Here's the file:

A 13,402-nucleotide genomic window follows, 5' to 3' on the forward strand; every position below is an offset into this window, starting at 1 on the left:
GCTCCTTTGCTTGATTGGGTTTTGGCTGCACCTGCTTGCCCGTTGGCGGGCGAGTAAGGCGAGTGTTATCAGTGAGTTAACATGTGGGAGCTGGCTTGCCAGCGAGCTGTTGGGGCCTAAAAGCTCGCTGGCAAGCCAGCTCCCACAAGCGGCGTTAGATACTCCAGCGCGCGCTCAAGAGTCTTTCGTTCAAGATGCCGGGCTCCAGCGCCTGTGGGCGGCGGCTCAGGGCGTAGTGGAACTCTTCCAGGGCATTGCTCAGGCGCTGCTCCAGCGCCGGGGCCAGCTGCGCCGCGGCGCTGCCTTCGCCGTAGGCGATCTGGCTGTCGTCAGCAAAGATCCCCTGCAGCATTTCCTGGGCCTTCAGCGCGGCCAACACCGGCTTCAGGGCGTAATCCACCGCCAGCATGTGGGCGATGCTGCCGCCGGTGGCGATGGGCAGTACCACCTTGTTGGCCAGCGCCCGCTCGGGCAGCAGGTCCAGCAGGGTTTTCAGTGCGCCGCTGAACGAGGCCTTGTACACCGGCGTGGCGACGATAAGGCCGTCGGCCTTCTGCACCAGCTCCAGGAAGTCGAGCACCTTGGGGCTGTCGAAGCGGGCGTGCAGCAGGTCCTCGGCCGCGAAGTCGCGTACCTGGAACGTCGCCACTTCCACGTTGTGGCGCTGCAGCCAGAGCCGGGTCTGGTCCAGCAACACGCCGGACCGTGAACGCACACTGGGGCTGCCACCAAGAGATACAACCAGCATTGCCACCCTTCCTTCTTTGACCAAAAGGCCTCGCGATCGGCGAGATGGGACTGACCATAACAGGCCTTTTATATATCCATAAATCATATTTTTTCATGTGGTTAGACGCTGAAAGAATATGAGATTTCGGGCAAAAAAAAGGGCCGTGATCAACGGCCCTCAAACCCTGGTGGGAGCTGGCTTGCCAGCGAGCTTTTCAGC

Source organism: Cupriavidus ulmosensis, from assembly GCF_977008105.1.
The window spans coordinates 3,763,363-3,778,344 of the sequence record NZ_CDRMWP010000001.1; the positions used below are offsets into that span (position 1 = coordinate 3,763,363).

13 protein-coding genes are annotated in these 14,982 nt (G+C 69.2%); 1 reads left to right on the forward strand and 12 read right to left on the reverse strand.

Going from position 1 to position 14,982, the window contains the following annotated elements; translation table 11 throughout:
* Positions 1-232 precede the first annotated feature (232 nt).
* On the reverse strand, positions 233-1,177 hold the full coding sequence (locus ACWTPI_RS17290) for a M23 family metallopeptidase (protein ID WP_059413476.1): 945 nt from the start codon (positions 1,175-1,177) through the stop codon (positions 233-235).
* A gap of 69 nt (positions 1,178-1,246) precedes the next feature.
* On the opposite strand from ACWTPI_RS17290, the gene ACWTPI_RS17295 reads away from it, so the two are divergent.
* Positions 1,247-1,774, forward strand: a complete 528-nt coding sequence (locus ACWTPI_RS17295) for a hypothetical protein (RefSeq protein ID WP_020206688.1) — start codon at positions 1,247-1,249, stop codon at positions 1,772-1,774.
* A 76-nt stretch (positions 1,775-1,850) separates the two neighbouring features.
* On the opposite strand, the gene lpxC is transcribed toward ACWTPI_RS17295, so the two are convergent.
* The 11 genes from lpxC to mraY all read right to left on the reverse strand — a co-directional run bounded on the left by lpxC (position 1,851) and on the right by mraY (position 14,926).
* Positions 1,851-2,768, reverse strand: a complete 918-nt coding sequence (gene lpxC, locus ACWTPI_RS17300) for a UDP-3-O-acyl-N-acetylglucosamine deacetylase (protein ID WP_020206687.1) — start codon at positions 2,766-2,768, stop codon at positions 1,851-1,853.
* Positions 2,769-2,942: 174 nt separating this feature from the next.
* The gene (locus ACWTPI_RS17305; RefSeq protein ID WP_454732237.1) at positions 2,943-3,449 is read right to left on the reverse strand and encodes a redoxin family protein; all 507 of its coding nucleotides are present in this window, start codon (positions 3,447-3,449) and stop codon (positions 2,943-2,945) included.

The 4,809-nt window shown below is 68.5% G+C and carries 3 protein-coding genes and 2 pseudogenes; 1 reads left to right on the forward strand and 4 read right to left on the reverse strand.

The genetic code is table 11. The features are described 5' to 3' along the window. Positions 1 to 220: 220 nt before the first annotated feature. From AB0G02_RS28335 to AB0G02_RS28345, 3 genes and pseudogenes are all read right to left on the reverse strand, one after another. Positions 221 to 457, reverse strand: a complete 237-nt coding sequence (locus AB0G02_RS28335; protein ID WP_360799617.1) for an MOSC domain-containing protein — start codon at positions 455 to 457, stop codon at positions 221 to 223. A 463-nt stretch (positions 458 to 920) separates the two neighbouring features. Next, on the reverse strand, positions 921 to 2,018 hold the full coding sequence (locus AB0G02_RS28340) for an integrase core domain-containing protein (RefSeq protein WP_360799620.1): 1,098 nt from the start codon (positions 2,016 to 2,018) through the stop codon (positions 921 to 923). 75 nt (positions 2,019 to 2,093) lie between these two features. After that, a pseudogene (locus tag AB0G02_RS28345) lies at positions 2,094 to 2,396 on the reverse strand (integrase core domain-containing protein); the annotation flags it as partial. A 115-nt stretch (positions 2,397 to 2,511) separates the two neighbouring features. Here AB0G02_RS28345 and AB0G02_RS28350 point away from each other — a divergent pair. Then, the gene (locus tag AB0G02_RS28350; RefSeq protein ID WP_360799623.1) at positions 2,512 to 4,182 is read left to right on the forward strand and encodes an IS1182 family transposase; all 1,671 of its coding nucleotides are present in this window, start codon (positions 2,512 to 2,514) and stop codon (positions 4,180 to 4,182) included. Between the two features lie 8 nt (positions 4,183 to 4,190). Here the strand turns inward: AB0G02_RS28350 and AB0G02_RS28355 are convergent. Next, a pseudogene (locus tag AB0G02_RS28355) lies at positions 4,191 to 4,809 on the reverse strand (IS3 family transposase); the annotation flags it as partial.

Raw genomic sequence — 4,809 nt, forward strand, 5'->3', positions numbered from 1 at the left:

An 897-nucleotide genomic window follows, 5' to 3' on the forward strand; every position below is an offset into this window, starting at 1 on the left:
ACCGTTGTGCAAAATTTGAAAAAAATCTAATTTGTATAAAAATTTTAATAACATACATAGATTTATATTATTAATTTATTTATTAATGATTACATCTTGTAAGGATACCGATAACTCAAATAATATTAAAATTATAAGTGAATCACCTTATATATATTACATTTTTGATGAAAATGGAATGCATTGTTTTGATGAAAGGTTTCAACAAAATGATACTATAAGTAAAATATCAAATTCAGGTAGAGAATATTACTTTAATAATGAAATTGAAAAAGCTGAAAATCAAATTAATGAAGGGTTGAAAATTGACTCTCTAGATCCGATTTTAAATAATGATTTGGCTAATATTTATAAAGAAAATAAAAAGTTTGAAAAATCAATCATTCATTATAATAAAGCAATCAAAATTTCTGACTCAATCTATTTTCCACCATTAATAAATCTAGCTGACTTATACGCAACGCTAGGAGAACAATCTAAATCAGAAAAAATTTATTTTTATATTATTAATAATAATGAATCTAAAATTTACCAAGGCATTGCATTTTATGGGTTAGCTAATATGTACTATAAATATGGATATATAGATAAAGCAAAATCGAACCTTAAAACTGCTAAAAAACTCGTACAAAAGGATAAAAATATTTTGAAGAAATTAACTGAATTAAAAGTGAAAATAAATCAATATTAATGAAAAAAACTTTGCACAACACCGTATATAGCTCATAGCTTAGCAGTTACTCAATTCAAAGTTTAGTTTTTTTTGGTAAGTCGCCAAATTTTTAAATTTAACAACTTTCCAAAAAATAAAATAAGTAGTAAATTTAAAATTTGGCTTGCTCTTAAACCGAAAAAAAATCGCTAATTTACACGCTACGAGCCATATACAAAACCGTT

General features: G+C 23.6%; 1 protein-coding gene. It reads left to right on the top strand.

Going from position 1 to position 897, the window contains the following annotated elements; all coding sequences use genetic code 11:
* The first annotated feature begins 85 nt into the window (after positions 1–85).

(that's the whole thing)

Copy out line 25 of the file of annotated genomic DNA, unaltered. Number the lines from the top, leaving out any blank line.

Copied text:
* The first annotated feature begins 85 nt into the window (after positions 1–85).